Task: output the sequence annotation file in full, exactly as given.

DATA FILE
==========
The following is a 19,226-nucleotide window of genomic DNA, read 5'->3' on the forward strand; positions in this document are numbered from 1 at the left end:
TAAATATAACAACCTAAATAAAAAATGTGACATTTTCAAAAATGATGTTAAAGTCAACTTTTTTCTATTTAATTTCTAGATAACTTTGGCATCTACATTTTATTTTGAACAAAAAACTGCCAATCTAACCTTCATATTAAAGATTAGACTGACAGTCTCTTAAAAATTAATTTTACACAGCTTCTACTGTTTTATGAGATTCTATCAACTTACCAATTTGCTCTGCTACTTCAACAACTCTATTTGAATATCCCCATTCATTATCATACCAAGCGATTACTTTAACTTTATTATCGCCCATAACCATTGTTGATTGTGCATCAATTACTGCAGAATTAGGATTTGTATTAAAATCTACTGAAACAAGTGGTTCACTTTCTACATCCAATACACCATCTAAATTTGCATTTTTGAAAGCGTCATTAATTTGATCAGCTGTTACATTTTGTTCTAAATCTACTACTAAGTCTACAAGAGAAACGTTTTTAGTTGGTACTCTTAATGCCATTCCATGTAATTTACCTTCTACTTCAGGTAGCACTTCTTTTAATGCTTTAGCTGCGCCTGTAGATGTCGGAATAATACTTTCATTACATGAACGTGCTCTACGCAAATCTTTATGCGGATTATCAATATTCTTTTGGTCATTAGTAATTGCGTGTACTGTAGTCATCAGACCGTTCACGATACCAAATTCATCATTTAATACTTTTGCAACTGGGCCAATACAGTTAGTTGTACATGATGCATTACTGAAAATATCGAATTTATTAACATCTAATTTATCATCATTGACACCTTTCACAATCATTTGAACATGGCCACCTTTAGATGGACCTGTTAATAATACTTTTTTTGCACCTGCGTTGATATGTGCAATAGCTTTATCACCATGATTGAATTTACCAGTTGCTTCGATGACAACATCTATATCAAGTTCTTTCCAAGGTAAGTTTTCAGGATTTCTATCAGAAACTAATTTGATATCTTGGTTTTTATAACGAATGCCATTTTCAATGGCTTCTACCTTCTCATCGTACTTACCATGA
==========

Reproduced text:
The following is a 19,226-nucleotide window of genomic DNA, read 5'->3' on the forward strand; positions in this document are numbered from 1 at the left end:
TAAATATAACAACCTAAATAAAAAATGTGACATTTTCAAAAATGATGTTAAAGTCAACTTTTTTCTATTTAATTTCTAGATAACTTTGGCATCTACATTTTATTTTGAACAAAAAACTGCCAATCTAACCTTCATATTAAAGATTAGACTGACAGTCTCTTAAAAATTAATTTTACACAGCTTCTACTGTTTTATGAGATTCTATCAACTTACCAATTTGCTCTGCTACTTCAACAACTCTATTTGAATATCCCCATTCATTATCATACCAAGCGATTACTTTAACTTTATTATCGCCCATAACCATTGTTGATTGTGCATCAATTACTGCAGAATTAGGATTTGTATTAAAATCTACTGAAACAAGTGGTTCACTTTCTACATCCAATACACCATCTAAATTTGCATTTTTGAAAGCGTCATTAATTTGATCAGCTGTTACATTTTGTTCTAAATCTACTACTAAGTCTACAAGAGAAACGTTTTTAGTTGGTACTCTTAATGCCATTCCATGTAATTTACCTTCTACTTCAGGTAGCACTTCTTTTAATGCTTTAGCTGCGCCTGTAGATGTCGGAATAATACTTTCATTACATGAACGTGCTCTACGCAAATCTTTATGCGGATTATCAATATTCTTTTGGTCATTAGTAATTGCGTGTACTGTAGTCATCAGACCGTTCACGATACCAAATTCATCATTTAATACTTTTGCAACTGGGCCAATACAGTTAGTTGTACATGATGCATTACTGAAAATATCGAATTTATTAACATCTAATTTATCATCATTGACACCTTTCACAATCATTTGAACATGGCCACCTTTAGATGGACCTGTTAATAATACTTTTTTTGCACCTGCGTTGATATGTGCAATAGCTTTATCACCATGATTGAATTTACCAGTTGCTTCGATGACAACATCTATATCAAGTTCTTTCCAAGGTAAGTTTTCAGGATTTCTATCAGAAACTAATTTGATATCTTGGTTTTTATAACGAATGCCATTTTCAATGGCTTCTACCTTCTCATCGTACTTACCATGA